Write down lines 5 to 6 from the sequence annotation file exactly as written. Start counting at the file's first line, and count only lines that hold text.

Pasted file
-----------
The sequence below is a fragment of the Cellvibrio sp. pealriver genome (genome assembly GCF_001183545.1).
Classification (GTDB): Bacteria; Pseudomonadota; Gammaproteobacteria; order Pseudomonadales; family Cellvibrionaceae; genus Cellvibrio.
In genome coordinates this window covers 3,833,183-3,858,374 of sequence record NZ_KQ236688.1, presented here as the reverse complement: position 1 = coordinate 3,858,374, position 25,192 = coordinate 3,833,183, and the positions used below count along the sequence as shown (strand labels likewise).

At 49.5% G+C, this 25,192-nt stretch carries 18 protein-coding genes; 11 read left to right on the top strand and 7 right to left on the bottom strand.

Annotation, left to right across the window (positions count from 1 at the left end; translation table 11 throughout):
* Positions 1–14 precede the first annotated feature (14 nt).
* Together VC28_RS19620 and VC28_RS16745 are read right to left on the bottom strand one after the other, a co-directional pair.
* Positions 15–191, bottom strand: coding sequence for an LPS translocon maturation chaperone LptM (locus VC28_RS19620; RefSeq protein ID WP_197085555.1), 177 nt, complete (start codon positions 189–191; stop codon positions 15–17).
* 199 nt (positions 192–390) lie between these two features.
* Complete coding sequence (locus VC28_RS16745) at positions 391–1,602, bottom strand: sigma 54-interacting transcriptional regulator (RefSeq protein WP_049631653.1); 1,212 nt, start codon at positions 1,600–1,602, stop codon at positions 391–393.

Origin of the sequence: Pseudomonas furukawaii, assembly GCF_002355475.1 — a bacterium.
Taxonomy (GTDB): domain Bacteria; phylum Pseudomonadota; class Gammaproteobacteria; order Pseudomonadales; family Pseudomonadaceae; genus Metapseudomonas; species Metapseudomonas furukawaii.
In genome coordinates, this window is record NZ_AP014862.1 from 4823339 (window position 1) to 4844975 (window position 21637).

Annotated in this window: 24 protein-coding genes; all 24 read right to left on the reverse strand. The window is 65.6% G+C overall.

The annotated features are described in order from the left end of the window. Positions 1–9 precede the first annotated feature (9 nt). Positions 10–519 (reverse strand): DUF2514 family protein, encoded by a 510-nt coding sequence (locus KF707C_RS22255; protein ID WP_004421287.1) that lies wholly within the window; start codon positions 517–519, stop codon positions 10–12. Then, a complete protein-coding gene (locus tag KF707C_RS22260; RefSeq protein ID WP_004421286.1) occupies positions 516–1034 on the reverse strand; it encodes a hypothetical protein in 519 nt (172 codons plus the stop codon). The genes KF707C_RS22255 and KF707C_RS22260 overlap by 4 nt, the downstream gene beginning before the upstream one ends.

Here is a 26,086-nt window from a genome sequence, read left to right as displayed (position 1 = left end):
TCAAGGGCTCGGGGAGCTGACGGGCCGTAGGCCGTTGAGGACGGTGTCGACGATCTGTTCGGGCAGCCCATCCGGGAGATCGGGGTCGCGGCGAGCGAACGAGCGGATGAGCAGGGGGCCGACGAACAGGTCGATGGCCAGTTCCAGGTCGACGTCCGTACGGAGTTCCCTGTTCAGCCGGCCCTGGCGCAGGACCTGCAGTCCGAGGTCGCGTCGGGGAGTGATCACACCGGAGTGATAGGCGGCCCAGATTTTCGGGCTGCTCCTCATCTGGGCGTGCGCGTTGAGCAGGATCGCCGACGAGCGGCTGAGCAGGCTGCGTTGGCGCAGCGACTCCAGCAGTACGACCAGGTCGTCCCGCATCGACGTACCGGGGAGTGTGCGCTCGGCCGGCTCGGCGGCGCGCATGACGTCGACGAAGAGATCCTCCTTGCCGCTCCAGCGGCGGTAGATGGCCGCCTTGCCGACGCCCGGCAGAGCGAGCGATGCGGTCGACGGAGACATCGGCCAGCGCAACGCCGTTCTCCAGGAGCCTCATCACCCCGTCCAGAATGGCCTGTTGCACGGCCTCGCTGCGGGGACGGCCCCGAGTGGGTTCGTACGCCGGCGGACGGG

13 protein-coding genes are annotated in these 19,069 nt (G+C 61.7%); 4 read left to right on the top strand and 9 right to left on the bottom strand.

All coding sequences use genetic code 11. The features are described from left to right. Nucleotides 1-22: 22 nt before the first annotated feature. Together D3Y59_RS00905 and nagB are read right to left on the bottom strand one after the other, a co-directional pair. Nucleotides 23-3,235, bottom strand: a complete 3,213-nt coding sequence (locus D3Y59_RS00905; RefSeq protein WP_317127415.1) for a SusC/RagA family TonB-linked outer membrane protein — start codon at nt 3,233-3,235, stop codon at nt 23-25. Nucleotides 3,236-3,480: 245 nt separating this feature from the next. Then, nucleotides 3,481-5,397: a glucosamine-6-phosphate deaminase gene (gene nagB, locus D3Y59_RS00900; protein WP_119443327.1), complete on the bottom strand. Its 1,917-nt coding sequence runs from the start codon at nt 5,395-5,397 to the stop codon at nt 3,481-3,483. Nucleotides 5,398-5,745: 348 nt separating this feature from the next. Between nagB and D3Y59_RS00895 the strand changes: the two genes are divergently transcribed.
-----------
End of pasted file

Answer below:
Annotation, left to right across the window (positions count from 1 at the left end; translation table 11 throughout):
* Positions 1–14 precede the first annotated feature (14 nt).